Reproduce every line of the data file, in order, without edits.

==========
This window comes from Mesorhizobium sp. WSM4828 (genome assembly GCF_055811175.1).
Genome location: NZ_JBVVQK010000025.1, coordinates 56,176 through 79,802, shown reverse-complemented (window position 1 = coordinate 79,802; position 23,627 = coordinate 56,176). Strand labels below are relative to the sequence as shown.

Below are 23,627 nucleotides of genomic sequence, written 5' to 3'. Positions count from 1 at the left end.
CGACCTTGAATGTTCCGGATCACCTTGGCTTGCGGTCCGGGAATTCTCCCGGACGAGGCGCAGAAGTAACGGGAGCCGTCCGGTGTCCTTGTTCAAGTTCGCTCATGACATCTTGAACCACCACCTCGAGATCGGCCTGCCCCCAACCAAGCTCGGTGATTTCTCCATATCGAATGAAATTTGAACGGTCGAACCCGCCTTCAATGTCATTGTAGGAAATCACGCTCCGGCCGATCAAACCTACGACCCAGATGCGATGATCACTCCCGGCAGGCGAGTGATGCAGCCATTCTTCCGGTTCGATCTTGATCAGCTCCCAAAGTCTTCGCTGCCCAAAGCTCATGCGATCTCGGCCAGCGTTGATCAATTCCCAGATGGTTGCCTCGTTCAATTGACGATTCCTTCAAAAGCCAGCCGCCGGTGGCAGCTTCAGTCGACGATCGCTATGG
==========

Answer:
This window comes from Mesorhizobium sp. WSM4828 (genome assembly GCF_055811175.1).
Genome location: NZ_JBVVQK010000025.1, coordinates 56,176 through 79,802, shown reverse-complemented (window position 1 = coordinate 79,802; position 23,627 = coordinate 56,176). Strand labels below are relative to the sequence as shown.

Below are 23,627 nucleotides of genomic sequence, written 5' to 3'. Positions count from 1 at the left end.
CGACCTTGAATGTTCCGGATCACCTTGGCTTGCGGTCCGGGAATTCTCCCGGACGAGGCGCAGAAGTAACGGGAGCCGTCCGGTGTCCTTGTTCAAGTTCGCTCATGACATCTTGAACCACCACCTCGAGATCGGCCTGCCCCCAACCAAGCTCGGTGATTTCTCCATATCGAATGAAATTTGAACGGTCGAACCCGCCTTCAATGTCATTGTAGGAAATCACGCTCCGGCCGATCAAACCTACGACCCAGATGCGATGATCACTCCCGGCAGGCGAGTGATGCAGCCATTCTTCCGGTTCGATCTTGATCAGCTCCCAAAGTCTTCGCTGCCCAAAGCTCATGCGATCTCGGCCAGCGTTGATCAATTCCCAGATGGTTGCCTCGTTCAATTGACGATTCCTTCAAAAGCCAGCCGCCGGTGGCAGCTTCAGTCGACGATCGCTATGG